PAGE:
I’d been planning on a camping trip to Utah’s Canyon Country after the wedding in the hopes of getting out into red-rock country. There is something I find fascinating about this beautiful but desolate area and I was looking forward to the warmth, photo opportunities, and no responsibilities. However, in the end we opted out of the long drive and decided to try something a little closer to home. A little research on the Internet turned up a similar area in the Santa Fe National Forest. Located in north central New Mexico, the Rio Chama Canyon became our destination for an extended Memorial Day weekend.
The forecast was a bit dubious but we headed out and worked our way south through high winds and rain arriving at the Coyote Ranger station a few minutes before they closed. We snagged a map of the area and located a nice lookout point on the map at the end of a 4WD forest road that promised extraordinary views of the canyon and river. It took another hour to get there but the view did not disappoint. The only problem was the stinking weather! The winds were still kicking up and it was hinting that it might snow. We decided that setting up camp on the exposed lookout was not the best idea and retreated back into the forest where we pitched the tent among a bunch a small trees.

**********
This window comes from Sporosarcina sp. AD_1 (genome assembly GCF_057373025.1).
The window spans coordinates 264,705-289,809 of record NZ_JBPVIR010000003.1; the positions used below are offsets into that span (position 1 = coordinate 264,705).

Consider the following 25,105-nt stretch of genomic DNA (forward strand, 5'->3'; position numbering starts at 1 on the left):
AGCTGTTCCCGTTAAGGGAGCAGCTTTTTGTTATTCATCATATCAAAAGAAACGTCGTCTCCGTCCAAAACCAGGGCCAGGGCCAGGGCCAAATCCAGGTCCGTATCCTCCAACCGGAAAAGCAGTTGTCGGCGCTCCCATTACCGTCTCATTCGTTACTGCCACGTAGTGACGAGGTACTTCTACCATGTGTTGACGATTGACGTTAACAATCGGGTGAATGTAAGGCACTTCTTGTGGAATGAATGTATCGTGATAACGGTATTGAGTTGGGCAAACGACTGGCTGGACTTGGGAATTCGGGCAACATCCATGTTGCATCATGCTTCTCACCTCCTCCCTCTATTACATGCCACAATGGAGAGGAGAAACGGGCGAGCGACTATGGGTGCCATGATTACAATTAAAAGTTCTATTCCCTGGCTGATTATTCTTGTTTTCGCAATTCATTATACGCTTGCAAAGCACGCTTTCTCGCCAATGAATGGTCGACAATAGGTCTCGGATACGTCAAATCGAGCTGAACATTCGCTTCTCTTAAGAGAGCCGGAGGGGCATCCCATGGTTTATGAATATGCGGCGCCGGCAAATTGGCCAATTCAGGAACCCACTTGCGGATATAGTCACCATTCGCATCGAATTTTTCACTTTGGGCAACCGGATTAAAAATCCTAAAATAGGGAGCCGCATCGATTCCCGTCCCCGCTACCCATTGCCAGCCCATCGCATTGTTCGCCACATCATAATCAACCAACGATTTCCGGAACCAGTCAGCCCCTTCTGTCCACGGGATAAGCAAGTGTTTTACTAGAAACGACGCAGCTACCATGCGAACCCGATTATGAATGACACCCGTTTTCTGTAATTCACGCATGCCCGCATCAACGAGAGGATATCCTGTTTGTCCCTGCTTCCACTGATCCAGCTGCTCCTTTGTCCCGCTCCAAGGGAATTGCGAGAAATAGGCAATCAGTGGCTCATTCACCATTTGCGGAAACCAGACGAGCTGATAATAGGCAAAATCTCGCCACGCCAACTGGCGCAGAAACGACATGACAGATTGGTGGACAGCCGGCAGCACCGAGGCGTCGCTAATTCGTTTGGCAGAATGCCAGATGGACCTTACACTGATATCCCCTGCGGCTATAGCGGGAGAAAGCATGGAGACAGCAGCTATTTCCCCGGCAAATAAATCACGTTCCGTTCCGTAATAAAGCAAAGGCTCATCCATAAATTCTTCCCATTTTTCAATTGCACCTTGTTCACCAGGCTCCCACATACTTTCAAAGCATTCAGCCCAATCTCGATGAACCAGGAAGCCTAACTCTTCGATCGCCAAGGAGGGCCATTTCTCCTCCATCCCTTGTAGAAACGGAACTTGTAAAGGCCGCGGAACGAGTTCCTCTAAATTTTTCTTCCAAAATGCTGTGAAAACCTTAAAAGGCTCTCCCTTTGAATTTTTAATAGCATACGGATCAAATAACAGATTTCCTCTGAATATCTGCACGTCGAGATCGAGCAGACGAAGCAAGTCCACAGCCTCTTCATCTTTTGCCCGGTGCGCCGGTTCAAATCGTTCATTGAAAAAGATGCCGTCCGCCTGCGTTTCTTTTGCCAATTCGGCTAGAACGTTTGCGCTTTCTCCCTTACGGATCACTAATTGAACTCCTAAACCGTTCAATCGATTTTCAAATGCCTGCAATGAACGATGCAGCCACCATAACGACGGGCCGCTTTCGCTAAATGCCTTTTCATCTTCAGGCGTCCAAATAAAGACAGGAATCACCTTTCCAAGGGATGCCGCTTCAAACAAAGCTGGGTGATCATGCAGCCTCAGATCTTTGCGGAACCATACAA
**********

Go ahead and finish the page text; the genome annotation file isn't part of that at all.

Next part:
Misadventure #1: I forgot to pack the sleeping mats. Doh! Rhonda came to the rescue and created a comfortable bed out of the materials we had on hand.